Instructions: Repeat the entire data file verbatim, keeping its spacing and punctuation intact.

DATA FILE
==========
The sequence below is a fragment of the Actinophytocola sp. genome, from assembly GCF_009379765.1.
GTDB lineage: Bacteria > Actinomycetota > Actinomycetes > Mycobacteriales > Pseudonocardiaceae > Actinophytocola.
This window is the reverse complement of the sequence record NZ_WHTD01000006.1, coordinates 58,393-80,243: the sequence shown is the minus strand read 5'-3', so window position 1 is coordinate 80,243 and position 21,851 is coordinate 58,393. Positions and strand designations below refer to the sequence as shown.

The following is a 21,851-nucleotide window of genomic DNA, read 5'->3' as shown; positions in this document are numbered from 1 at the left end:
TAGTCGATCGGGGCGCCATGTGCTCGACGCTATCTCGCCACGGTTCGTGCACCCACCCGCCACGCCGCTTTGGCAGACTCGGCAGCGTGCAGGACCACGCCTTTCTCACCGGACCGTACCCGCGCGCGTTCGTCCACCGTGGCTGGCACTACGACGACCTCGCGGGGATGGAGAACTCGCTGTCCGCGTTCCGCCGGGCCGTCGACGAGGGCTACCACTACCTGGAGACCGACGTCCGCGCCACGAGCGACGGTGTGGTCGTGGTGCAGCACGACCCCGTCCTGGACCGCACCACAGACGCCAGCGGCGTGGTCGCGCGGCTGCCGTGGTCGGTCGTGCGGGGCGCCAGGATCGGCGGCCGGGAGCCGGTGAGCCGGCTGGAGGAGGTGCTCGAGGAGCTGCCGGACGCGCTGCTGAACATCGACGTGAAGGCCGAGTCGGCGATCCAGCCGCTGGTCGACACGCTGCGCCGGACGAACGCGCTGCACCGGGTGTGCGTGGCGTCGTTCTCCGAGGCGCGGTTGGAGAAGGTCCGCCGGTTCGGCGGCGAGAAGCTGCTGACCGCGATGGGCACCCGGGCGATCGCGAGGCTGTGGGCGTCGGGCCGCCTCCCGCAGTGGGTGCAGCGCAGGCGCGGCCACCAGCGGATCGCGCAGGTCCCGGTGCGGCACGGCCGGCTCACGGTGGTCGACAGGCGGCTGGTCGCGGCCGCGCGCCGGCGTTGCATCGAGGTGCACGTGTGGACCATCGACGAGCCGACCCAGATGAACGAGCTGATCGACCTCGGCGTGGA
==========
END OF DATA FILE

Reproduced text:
The sequence below is a fragment of the Actinophytocola sp. genome, from assembly GCF_009379765.1.
GTDB lineage: Bacteria > Actinomycetota > Actinomycetes > Mycobacteriales > Pseudonocardiaceae > Actinophytocola.
This window is the reverse complement of the sequence record NZ_WHTD01000006.1, coordinates 58,393-80,243: the sequence shown is the minus strand read 5'-3', so window position 1 is coordinate 80,243 and position 21,851 is coordinate 58,393. Positions and strand designations below refer to the sequence as shown.

The following is a 21,851-nucleotide window of genomic DNA, read 5'->3' as shown; positions in this document are numbered from 1 at the left end:
TAGTCGATCGGGGCGCCATGTGCTCGACGCTATCTCGCCACGGTTCGTGCACCCACCCGCCACGCCGCTTTGGCAGACTCGGCAGCGTGCAGGACCACGCCTTTCTCACCGGACCGTACCCGCGCGCGTTCGTCCACCGTGGCTGGCACTACGACGACCTCGCGGGGATGGAGAACTCGCTGTCCGCGTTCCGCCGGGCCGTCGACGAGGGCTACCACTACCTGGAGACCGACGTCCGCGCCACGAGCGACGGTGTGGTCGTGGTGCAGCACGACCCCGTCCTGGACCGCACCACAGACGCCAGCGGCGTGGTCGCGCGGCTGCCGTGGTCGGTCGTGCGGGGCGCCAGGATCGGCGGCCGGGAGCCGGTGAGCCGGCTGGAGGAGGTGCTCGAGGAGCTGCCGGACGCGCTGCTGAACATCGACGTGAAGGCCGAGTCGGCGATCCAGCCGCTGGTCGACACGCTGCGCCGGACGAACGCGCTGCACCGGGTGTGCGTGGCGTCGTTCTCCGAGGCGCGGTTGGAGAAGGTCCGCCGGTTCGGCGGCGAGAAGCTGCTGACCGCGATGGGCACCCGGGCGATCGCGAGGCTGTGGGCGTCGGGCCGCCTCCCGCAGTGGGTGCAGCGCAGGCGCGGCCACCAGCGGATCGCGCAGGTCCCGGTGCGGCACGGCCGGCTCACGGTGGTCGACAGGCGGCTGGTCGCGGCCGCGCGCCGGCGTTGCATCGAGGTGCACGTGTGGACCATCGACGAGCCGACCCAGATGAACGAGCTGATCGACCTCGGCGTGGA